There has been no contact with Julen Rosello since he fell down the narrow shaft, some 100 metres (350 feet) deep, on January 13 while playing as his parents prepared a picnic nearby in the southern town of Totalan near Malaga.
After abandoning an initial plan to reach the boy with an angled tunnel because of repeated collapses and landslides, workers installed a giant drilling machine on Saturday at the site to start digging a vertical tunnel parallel to the well, to a depth of 60 metres.
They reached this level on Monday evening, local daily Diario Sud reported.
But the shaft still needs to be reinforced to protect against landslides, which could take five to six hours, said rescue team engineer Juan Lopez Escobar.
Then a team of eight expert miners will be lowered down the shaft in a specially made cage to start digging a four-metre horizontal tunnel to the location where they believe the toddler is, another lengthy process.
The miners will dig the horizontal tunnel “with the help of a pickaxe if the ground is soft, otherwise we will employ tools used in the mining industry such as jackhammers and explosives,” Lopez Escobar said.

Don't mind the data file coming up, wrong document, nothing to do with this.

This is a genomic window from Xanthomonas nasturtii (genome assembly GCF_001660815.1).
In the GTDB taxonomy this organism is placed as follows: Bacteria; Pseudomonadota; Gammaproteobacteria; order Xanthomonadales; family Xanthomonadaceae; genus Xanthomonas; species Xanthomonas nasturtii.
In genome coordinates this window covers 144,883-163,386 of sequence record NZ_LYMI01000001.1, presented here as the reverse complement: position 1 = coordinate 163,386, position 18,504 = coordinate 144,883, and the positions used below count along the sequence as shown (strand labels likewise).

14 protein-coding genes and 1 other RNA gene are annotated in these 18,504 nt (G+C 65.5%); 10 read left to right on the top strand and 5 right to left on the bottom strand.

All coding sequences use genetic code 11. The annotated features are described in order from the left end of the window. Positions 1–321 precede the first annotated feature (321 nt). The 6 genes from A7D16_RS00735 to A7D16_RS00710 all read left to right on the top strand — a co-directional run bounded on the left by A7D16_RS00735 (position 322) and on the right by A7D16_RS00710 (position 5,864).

“You have to realise that in a few days we are carrying out an operation that usually takes months, without any geological study,” he added.
Hundreds of people, including specialised army and police units, are taking part in the unprecedented rescue operation, which is being closely followed by Spanish media.
Neighbours and family members of Julen's parents told Spanish media that the couple lost another child, Oliver, aged three, in 2017. The child had cardiac problems.
— lucia (@clhoe666) January 21, 2019
“I believe in God, I am sorry to say this but He has been very unfair to us,” Julen's grandmother told private television Antena 3 last week, adding that she believed Oliver was “protecting” Julen in the well.
Officers have questioned both parents and an entrepreneur who dug the well, a police spokesman said Saturday, adding that this was routine in such circumstances.
The well was unmarked at the time of the accident and regional authorities in Andalusia said the necessary permission had not been sought before it was dug.